IT is no doubt wrong to judge or think ill of a man merely on the basis of his shifty demeanour, but let’s not kid ourselves – Sudan’s President Omar al-Bashir certainly has all the makings of someone who is able to assist the police with their inquiries.
The ruling party, however, believes otherwise and, to this end, Obed Bapela, who chairs its international relations sub-committee, announced last weekend that the ANC wants South Africa to withdraw from the Rome Statute, which it adopted along with 119 other countries in July 1998, and the International Criminal Court, which has issued two warrants of arrest against Bashir. “The principles,” Bapela said, “that led us to be members [of the ICC] remain valid and relevant . . . however, the ICC has lost its direction and is no longer pursuing that principle.”
This shabby nonsense came as no great surprise. The party had already signaled its displeasure with the court back in June when the government reneged on its obligations to arrest Bashir, who was in Johannesburg for an African Union summit. In a statement released just hours before Bashir was weaseled out the country, the ANC plainly suggested the ICC was biased against Africans, and that it was “no longer useful for the purposes for which it was intended”.
The accusation of bias is, frankly, is rather wobbly given that the court is presently investigating what it terms “situations” in Afghanistan, Palestine, Honduras, the Ukraine, Iraq, Colombia and Georgia.
However, should this notion of bias persist – and there is no reason to believe the Bashir fan club was now going to change its position in this regard – it could readily be countered that the ICC has indeed shown tremendous bias in the execution of its duties, but in favour of many, many other Africans.
Consider that the court has to date indicted 39 people – all African – on counts of genocide, war crimes and crimes against humanity committed in the Democratic Republic of the Congo, Uganda, the Central African Republic, Kenya, Côte d'Ivoire, Libya, Mali and Sudan.
How many Africans were murdered here? How many women and children were raped? How many millions were displaced, their lives disrupted and thrown in turmoil? Do these Africans not deserve justice?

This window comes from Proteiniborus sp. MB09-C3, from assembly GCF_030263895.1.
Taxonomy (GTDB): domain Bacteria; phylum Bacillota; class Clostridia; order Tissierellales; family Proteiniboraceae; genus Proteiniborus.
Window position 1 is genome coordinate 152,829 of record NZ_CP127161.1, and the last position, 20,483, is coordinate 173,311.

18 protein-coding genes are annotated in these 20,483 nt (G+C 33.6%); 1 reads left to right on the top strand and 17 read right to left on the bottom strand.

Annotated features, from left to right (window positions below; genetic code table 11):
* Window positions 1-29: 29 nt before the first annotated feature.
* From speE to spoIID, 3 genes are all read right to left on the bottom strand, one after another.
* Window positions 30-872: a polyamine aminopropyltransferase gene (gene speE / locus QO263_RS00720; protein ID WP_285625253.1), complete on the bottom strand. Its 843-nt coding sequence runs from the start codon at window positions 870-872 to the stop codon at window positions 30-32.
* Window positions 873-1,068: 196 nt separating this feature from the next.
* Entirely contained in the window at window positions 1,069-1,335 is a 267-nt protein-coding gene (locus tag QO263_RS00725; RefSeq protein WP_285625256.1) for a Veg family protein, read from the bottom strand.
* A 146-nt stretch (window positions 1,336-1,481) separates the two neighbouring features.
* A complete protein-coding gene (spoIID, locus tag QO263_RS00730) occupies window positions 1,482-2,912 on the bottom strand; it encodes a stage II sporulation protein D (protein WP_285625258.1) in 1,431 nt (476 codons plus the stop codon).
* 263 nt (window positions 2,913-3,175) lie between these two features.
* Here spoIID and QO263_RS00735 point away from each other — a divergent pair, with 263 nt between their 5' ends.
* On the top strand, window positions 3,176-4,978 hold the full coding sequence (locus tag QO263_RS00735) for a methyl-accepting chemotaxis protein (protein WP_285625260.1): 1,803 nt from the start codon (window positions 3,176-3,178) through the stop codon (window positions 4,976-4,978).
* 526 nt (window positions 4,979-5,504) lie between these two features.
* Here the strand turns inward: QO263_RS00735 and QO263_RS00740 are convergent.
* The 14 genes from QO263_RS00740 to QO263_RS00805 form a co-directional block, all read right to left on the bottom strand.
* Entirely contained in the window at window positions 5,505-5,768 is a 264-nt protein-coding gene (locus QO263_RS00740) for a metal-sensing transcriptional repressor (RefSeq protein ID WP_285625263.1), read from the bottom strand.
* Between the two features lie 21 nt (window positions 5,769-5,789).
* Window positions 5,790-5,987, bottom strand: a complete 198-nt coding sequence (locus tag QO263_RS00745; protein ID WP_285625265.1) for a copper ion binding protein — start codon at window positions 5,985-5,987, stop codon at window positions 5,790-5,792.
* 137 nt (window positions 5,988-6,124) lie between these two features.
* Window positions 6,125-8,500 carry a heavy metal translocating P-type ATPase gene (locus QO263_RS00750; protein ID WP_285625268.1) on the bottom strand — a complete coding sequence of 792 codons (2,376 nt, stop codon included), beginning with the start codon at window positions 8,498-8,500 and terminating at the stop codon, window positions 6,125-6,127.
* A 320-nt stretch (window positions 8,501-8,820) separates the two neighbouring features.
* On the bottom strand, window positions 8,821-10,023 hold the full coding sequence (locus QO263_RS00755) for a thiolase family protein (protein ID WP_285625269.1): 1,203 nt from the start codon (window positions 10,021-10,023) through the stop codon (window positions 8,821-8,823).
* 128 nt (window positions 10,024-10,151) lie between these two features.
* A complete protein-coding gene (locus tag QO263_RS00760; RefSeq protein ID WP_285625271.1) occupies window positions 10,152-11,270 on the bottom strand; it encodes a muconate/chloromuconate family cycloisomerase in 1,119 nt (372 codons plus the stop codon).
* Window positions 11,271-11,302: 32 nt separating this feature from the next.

The ANC appear to believe not. For all their whining to the contrary, that they are “not lowering” the flag of human rights, but “will continuously hold it high”, their disgusting behaviour seeks to effectively silence the victims of the worst atrocities committed on the continent in the post-colonial era.
Many fear that South Africa’s withdrawal from the ICC would result in a mass exodus of other African countries, and thereby jeopardise the already fragile court’s ability to carry out its functions.
The ICC’s history is worth recalling. Although the establishment of an international tribunal to try political leaders accused of international crimes was first proposed in 1919 after the First World War, it was only after the Second World War that two such tribunals were established on an ad hoc basis to prosecute German and Japanese leaders.
In 1948, after the Nuremberg and Tokyo trials, the UN General Assembly recognised the need for a permanent international court to deal with war crimes, but the Cold War put paid to the establishment of such a body until 1989, when the International Law Commission once more began work on a draft statute for such a court.
Two further ad hoc tribunals set up by the UN Security Council in the early 1990s to deal with large-scale atrocities in the Yugoslav wars and Rwanda further highlighted the need for such a court.
Finally, the Rome Statute of the International Criminal Court was adopted in 1998 by a vote of 120 to seven, with 21 abstentions. Those countries who voted against the treaty – China, Iraq, Israel, Libya, Qatar, the United States and Yemen – were at the time among the world’s worst human rights abusers.
South Africa now taking the unprecedented step of being the first signatory to leave the ICC did not absolve it of its responsibilities to the court. This is according to Wayne Ncube of Layers for Human Rights, who told News24 that, in effect, Pretoria still had a duty to to co-operate with the court.
Besides, Ncube added, withdrawal from the ICC was a lengthy process – the matter had to go to parliament first and only then could Pretoria give a year’s written notice to the UN secretary general of its intention to withdraw.
Bashir, meanwhile, has been invited back here for some Afro-Chinese mutual love-up in December. Should he arrive we’re still obliged to arrest him. He should bear this in mind when he packs his toothbrush.
This article first appeared in the Weekend Argus.